DJI finally fulfilled its promise of building a Cinewhoop drone with the DJI Avata.
Compared to the previous DJI FPV and other traditional FPV drones, the DJI Avata comes with a better camera, produces better image quality, an above-average transmission system, and a whole system that works better than anything we’ve seen so far in the FPV market.
But how does it compare to third-party cameras like the GoPro Hero 10 or the DJI Action 2, which are the cameras often attached to traditional FPV drones?
DJI Avata Camera vs. GoPro vs. Action 2, which one’s better?
The GoPro Hero 10 provides the best footage, better stabilization, and a reasonable price. It’s a bit heavy, weighing 153 grams, but I believe it’s worth it, considering what you get from it.
The Action 2 has similar features to the DJI Avata’s camera, so it will not be a worthy upgrade.
Please keep reading to learn more about these two cameras and how to get the best footage with your Avata.
Why you may need to attach a second camera to the DJI Avata
As already mentioned, the whole DJI Avata system is an improvement to what we have seen in traditional FPV drones.
In a sense, handling a traditional FPV can be pretty hectic. You have to deal with managing the batteries, they come with extra-large controllers, and you have to know how to build, assemble, or customize your drone.
The goggles may also not always be that comfortable, and you often have to add a second camera to get better footage.
The DJI Avata seeks to remove all the unnecessary clutter by giving a smaller package that includes an all-in-one camera, convenient and comfortable goggles, two types of controllers, and intelligent batteries.
Instead of attaching a second camera, DJI wants you to use the same camera to pilot the drone and record usable footage. Does it work as intended? For the most part, yes.
However, there may be issues like aggressive exposure adjustments when you fly too fast across areas with different lighting conditions.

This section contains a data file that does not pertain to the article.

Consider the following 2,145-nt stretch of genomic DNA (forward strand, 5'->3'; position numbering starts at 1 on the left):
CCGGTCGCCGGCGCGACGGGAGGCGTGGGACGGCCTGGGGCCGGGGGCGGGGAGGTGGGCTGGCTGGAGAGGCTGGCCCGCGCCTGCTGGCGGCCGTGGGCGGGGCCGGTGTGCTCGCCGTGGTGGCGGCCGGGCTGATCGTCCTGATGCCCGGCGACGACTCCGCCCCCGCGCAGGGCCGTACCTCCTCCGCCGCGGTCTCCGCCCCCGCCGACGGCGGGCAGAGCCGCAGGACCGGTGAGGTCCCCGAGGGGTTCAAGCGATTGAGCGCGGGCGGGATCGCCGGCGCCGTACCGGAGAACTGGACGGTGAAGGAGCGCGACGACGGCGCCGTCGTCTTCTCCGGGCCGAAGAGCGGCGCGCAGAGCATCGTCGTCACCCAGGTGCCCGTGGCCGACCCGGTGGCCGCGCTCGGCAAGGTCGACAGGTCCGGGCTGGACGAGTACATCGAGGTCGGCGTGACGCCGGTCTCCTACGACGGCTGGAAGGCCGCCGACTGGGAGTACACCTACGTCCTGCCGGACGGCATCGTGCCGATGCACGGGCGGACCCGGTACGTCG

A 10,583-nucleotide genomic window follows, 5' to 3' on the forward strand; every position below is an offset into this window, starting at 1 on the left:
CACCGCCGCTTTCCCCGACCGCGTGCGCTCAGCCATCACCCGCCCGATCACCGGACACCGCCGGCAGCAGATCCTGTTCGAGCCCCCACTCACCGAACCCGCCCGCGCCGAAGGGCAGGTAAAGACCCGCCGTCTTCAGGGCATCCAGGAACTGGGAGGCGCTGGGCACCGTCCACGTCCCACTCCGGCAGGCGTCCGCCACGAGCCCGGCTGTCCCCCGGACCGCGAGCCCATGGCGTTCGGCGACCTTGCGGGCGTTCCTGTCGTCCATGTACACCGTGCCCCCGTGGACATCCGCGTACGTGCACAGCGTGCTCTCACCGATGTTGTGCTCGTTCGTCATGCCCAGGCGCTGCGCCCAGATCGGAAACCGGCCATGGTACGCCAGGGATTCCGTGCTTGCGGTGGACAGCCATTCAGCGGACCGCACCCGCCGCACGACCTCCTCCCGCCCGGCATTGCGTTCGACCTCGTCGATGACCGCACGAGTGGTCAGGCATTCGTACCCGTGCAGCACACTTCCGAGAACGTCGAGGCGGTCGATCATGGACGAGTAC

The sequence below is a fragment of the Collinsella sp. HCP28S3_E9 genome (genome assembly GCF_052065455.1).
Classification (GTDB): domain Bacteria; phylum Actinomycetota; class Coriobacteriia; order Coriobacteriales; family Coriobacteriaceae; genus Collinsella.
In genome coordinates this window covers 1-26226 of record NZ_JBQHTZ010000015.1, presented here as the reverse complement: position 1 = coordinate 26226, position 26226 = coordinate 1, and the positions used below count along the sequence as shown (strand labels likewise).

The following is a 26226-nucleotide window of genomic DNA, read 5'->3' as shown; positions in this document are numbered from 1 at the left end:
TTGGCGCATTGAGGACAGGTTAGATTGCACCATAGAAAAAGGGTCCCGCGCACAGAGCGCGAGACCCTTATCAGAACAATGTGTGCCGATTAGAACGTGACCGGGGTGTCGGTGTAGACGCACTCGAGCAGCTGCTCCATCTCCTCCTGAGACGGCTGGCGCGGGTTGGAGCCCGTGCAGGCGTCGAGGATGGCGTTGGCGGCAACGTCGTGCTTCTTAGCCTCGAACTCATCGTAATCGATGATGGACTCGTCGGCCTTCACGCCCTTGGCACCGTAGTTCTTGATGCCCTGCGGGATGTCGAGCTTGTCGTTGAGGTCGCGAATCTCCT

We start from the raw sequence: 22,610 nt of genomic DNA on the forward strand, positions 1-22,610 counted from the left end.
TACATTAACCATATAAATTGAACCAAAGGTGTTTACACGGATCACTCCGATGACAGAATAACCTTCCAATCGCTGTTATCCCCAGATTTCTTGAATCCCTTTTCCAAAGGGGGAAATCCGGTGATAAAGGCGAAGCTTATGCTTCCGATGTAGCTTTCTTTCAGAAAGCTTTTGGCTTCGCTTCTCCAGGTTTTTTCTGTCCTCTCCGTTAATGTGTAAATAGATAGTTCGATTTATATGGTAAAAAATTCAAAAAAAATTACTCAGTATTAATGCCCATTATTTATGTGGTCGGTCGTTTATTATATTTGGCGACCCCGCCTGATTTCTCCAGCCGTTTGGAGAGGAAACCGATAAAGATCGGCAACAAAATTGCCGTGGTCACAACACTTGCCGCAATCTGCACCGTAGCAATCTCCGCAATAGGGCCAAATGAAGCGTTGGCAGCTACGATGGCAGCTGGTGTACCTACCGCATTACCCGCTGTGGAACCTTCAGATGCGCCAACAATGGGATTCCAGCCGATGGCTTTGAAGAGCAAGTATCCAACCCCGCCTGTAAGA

The camera is designed to do this because if the exposure adjusted itself normally, it might take too long, causing you to lose your visual for some time, and you could end up crashing.
While the aggressive exposure adjustment is safe, it may affect the quality of your footage.
Another issue you may face with the camera trying to accomplish two functions is limited refresh rate, which is often experienced in the new DJI Goggles 2.
As a result, you can’t manage to record 2.7K at 120fps and can only do it at 100fps with the new goggles.
To avoid such issues in traditional FPV drones, drone pilots attach second cameras to their drones. Besides, if there’s a chance to get better footage than the DJI Avata offers, I’d be willing to take it.
Thankfully, you can do that with the DJI Avata, thanks to a mounting device like this one (link) from OriginaldoBO.
Let’s see the various cameras available and how they compare to the DJI Avata Camera.
GoPro Hero 10
If you want to get the best footage possible with your drone, I’d advise you to go with the GoPro Hero 10.
For starters, it records in 5.3k at 60 fps and 4k at 120 fps and 2.7K at 240fps, thanks to their new GP2 system, while the DJI Avata shoots at a maximum of 4k at 60fps. 4k at 120fps and 2.7K at 240fps are also available in slow motion.
The GoPro Hero achieves a 23MP resolution, while the DJI Avata achieves a 48MP resolution.
Now, the reason the Hero 10’s 23MP may sometimes be better is that the Avata is actually a 12MP camera designed to achieve 48MP through Quad Bayer technology.
But this QuadBayer 48MP doesn’t really offer more detail than the original 12MP, making a pure 23MP camera superior.
Secondly, the GoPro has more options for image stabilization, including the HyperSmooth features and Horizon leveling.
You can also run the footage through Gyroflow or RealSteady to achieve smoother footage. The only limitation here is the GoPro can only correct the tilt at up to 45 degrees.
On the other hand, the DJI Avata has RockSteady and HorizonSteady stabilization, which keep the footage smooth and the horizon level throughout.